The co-creator of Flash media software has said it has a future, despite Apple's attempts to kill it off.
The video and animation software owned by Adobe has been heavily criticised by Apple boss Steve Jobs.
Jonathan Gay told BBC News that Flash "will continue to be the dominant tool" for media on the internet.
He also said he thinks iPhone users will see "support for Flash...sometime in the next few years".
Mr Gay, who is no longer involved with developing the video and animation software, helped to create the FutureSplash software that later became Flash, and describes himself as its "architect".
Apple's iPods and iPhones have proved hugely popular, and few doubt the technologies have helped to promote innovation in smartphones and portable music players.
But Apple founder Steve Jobs's decision to challenge Flash, which is used to help distribute a vast array of media across the internet, has come under close scrutiny.
In a letter posted on the Apple website, he argued that Flash had "one of the worst security records in 2009", "has not performed well on mobile devices", and "is the number one reason that Macs crash".
Yet iPhone users browsing the web find it frustrating that video and other animated content distributed with Flash cannot be viewed.
Instead, they see an empty square where the content would be. This is because there is no so-called "plug-in" for Flash on the iPhone's web browser, Safari.
Earlier this year, Adobe was busy creating software that would have helped iPhone App creators translate Flash website content for use on the iPhone.
But a recent change by Apple to the iPhone and iPad developer's agreement effectively prevented developers from using the technology.
Jonathan Gay said: "Apple is building their tightly controlled application platform to push the mobile internet world to a model like traditional mobile phone and cable TV businesses, where there is a gatekeeper who controls the platform and gets a fee from all the transactions on the platform."
"This would drive a very profitable business for Apple," he said.
"Flash grew from the PC and Web era where players are free, run on lots of devices, and there are no gatekeepers controlling what developers could do with the platform.
"As a consumer, I'd much rather see the PC and web model move to mobile phones than the closed mobile phone world taking over rich applications on the mobile internet," he added.
Mr Gay said that the current dispute has its roots in the early days of the iPhone, when Apple struck an important deal with Google, the parent company of YouTube.
The deal saw YouTube convert all of its content so it was compatible with a specialised iPhone YouTube application.
"[Steve Jobs'] ability to convince YouTube to do this for the original iPhone launch was a key driver for the iPhone's initial success, and now he wants the rest of the web to follow", he said.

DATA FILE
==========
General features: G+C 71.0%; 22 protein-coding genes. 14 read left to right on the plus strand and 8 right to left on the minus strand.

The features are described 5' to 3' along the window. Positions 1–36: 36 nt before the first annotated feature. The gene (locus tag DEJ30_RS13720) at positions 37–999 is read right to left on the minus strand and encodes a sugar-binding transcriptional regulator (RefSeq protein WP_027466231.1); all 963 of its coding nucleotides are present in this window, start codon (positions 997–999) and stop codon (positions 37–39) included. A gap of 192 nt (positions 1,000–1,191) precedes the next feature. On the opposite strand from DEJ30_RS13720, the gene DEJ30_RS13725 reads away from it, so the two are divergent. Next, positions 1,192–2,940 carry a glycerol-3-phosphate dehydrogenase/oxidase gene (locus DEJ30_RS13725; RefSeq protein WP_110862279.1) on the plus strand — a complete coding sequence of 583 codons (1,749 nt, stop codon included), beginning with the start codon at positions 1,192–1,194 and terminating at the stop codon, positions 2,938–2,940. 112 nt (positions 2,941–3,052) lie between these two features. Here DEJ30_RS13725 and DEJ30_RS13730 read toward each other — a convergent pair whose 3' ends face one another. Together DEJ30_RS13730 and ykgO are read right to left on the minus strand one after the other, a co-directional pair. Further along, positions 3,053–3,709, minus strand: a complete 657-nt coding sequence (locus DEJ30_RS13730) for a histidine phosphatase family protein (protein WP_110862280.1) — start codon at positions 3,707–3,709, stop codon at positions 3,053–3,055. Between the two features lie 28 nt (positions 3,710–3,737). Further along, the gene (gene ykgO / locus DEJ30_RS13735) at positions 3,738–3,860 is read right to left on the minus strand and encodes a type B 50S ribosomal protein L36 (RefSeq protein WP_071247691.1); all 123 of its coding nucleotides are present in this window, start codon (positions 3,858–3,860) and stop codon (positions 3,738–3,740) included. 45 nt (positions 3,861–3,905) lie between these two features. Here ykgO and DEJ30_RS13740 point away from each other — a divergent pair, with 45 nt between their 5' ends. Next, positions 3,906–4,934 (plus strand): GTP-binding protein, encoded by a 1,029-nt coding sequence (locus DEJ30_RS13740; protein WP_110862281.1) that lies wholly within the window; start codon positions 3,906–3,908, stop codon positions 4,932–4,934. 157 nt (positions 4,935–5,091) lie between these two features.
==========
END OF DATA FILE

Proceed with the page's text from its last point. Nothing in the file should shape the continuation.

Previously, YouTube had used Flash for distributing its own video.
Ironically, Mr Gay said that YouTube's adoption of Flash had been the key to it becoming a widely used standard for video on the web.
"Much larger companies like Microsoft, Apple and Real Networks ... were focused on ... building businesses around their players and content delivery.
"The YouTube guys then used Flash to decisively demonstrate that there was an opportunity for short video integrated well into a web page. Flash video took off from there.
"It is surprising to me that it's taken so long for a big company like Apple to mount a visible challenge to Flash's leadership role for video on the internet," he said.
Much emphasis as an alternative to Flash has been placed by Mr Jobs on the latest web standard, HTML5, which is currently undergoing development.
In an open letter on Apple's website, Jobs said that HTML5 "lets web developers create advanced graphics, typography, animations and transitions without relying on third party browser plug-ins (like Flash).
"HTML5 is completely open and controlled by a standards committee, of which Apple is a member."
He added that whilst Adobe says that "75% of video on the web is in Flash", what they don't say is that "almost all this video is also available in a more modern format, H.264, and viewable on iPhones, iPods and iPads."
However, Mr Gay said that "HTML5 may be a good solution for building video websites like YouTube but it won't be as rich a media platform as Flash is today.
"H.264 is not an open standard from my perspective."
He explained that the Flash developers wanted to use H.264 when they first added video support to their software, "but the patent licensing fees would have cost around $5m (£3.5m) per year."
He also said that "it would be a waste to orphan the enormous investment that has already been made in Flash content."
He added: "I think that the more open approach of Google with Android will put competitive pressure on Apple to support the full web and we'll see ... support for Flash in Safari on the iPhone sometime in the next few years."
Mr Gay is an iPhone user himself, and thinks "it's a great device", but is ready for a change.
"I would guess that my next phone will be an Android phone because I think the more open Google model will meet my needs and the needs of the carriers providing the phones better."
In response to a request for further comment, Apple directed the BBC to the Steve Jobs letter referred to above, and restated its commitment to HTML5 as an "open web standard".